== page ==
A nuclear-powered Type 094A Jin-class ballistic missile submarine of the Chinese People's Liberation Army (PLA) Navy is seen during a military display in the South China Sea April 12, 2018. REUTERS/Stringer

WASHINGTON (Reuters) - Deepening Chinese activities in the Arctic region could pave the way for a strengthened military presence, including the deployment of submarines to act as deterrents against nuclear attack, the Pentagon said in a report released on Thursday.

The assessment is included in the U.S. military's annual report to Congress on China's armed forces and follows Beijing's publication of its first official Arctic policy white paper in June.

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A nuclear-powered Type 094A Jin-class ballistic missile submarine of the Chinese People's Liberation Army (PLA) Navy is seen during a military display in the South China Sea April 12, 2018. REUTERS/Stringer

HONG KONG (Reuters) - Recent visitors to the bay surrounding a submarine base on the southern coast of China's Hainan Island describe a curious nocturnal phenomenon. Powerful spotlights are sometimes trained directly on the ocean frontages of neighboring hotels at night, making visibility out to sea virtually impossible. Some of the lights are mounted on land and others on passing naval patrol boats.

"The effect is incredible," said one recent visitor. "The glare is so great you can hardly stand it on the balcony. You go inside and draw the curtains tight."

The blinding lights cannot obscure something of intense interest to the world's military intelligence agencies: evidence that China has made a breakthrough in its drive to rival America and Russia as a nuclear arms power.

Satellite imagery reveals the regular presence of nuclear-powered ballistic missile submarines at the strategic base near the resort city of Sanya. Specialized surface warships and aircraft designed to protect the subs are prowling key waterways off the coast. Facilities at the base appear to have been built to store and load ballistic missiles. Antenna arrays that support the hunt for foreign submarines have appeared on Chinese-held islands in the hotly contested South China Sea. And a veteran submariner has been appointed to command Chinese forces in the south of the country.

Taken together, this means China has a force of missile submarines that can launch nuclear attacks from beneath the waves and now appear to be heading out on patrols, according to serving and retired naval officers, diplomats and security analysts. That gives Beijing something it has until recently lacked: a more reliable "second strike" capability if its land-based nuclear arsenal comes under attack.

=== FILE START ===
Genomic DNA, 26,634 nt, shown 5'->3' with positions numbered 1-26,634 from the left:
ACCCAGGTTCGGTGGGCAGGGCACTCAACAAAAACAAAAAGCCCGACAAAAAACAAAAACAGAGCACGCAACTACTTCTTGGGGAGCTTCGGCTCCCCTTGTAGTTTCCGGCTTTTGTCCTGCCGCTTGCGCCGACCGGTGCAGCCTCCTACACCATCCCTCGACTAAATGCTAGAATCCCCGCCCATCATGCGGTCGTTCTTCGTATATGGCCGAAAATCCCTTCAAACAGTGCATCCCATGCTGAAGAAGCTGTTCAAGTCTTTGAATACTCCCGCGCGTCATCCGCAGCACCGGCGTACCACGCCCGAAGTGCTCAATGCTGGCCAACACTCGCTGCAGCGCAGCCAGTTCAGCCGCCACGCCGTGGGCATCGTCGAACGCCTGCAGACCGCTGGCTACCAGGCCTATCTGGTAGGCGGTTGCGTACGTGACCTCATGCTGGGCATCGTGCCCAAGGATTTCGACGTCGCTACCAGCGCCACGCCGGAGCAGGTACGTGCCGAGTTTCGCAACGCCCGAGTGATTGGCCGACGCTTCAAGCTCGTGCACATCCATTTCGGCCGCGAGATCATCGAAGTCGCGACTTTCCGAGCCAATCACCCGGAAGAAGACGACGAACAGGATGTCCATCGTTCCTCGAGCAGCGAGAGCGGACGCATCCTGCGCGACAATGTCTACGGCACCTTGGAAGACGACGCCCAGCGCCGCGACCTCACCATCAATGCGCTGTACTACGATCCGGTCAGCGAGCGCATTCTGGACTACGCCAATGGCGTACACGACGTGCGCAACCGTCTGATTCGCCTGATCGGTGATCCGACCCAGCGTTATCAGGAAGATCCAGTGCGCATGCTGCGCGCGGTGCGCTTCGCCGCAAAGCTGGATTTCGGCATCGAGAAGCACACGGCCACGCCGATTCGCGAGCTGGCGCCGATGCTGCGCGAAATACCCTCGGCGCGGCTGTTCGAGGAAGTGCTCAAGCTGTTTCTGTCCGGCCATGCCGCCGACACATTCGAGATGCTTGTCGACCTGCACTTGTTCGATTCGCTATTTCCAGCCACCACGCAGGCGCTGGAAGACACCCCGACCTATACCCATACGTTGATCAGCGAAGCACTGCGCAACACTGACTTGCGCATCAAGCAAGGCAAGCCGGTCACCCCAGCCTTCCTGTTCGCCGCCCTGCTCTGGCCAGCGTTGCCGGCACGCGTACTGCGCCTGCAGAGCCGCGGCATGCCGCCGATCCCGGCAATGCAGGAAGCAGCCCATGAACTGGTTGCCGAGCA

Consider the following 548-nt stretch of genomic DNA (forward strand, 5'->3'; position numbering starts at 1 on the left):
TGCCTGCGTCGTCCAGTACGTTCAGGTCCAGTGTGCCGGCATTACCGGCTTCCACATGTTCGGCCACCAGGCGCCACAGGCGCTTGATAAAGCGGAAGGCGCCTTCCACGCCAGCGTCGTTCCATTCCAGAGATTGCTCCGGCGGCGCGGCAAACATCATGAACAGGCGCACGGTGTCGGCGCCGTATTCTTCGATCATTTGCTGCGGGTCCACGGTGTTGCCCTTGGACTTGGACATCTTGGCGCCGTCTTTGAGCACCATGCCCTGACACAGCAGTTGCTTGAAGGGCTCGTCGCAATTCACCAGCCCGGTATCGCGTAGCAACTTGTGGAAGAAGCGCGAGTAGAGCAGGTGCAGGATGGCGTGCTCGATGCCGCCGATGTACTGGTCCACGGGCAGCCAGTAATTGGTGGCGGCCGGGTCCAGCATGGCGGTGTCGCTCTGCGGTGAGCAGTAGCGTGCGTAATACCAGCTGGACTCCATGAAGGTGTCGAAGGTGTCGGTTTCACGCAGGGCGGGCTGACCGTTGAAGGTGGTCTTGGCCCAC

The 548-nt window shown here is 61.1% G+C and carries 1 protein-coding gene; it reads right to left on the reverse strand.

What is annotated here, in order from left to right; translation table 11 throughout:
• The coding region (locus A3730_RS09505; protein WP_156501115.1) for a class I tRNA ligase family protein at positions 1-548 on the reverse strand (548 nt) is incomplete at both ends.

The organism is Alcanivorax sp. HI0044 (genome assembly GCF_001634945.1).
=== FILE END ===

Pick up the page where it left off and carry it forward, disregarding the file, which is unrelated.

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The NSWCCD Acoustic Research Detachment (ARD) is located on Lake Pend Oreille, which is Idaho's largest, deepest (1,150 feet), and quietest body of water providing an ideal environment for acoustic testing without the attendant problems and costs of open ocean operations (U.S. Navy)

An investigation is underway to determine why a barge capsized two months ago at the U.S. Navy's stealth submarine research facility at Lake Pend Oreille in North Idaho.

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The Navy is bulking up its fleet of autonomous robot vessels with the purchase of a cadre of four of Boeing's extremely large and incredibly grandiose unmanned Orca submarines.

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A video screen grab shows the USS South Dakota (SSN 790) at Naval Submarine Base New London in Groton, Conn., on Saturday, Feb. 2, 2019, during it's commissioning ceremony. The ship is the Navy's newest fast attack submarine. (U.S. Navy video)

Ninety-two-year-old World War II veteran Richard "Dick" Hackley handed over the watch Saturday to Lt. Ben McFarland, a sailor assigned to the Navy's newest submarine.

Hackley served as a radar operator on the USS South Dakota (BB 57), among the most decorated battleships of the war.

McFarland, known as a plank owner, is among the first to serve on the fast-attack submarine USS South Dakota (SSN 790), which was commissioned at the Naval Submarine Base before a crowd of about 1,400 people. Another 800 watched on a screen from nearby Dealey Center on base.

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A 132-foot robot warship that arrived at Pearl Harbor for testing as a submarine hunter is “creating a new paradigm for Navy surface forces,” the U.S. Pacific Fleet said.

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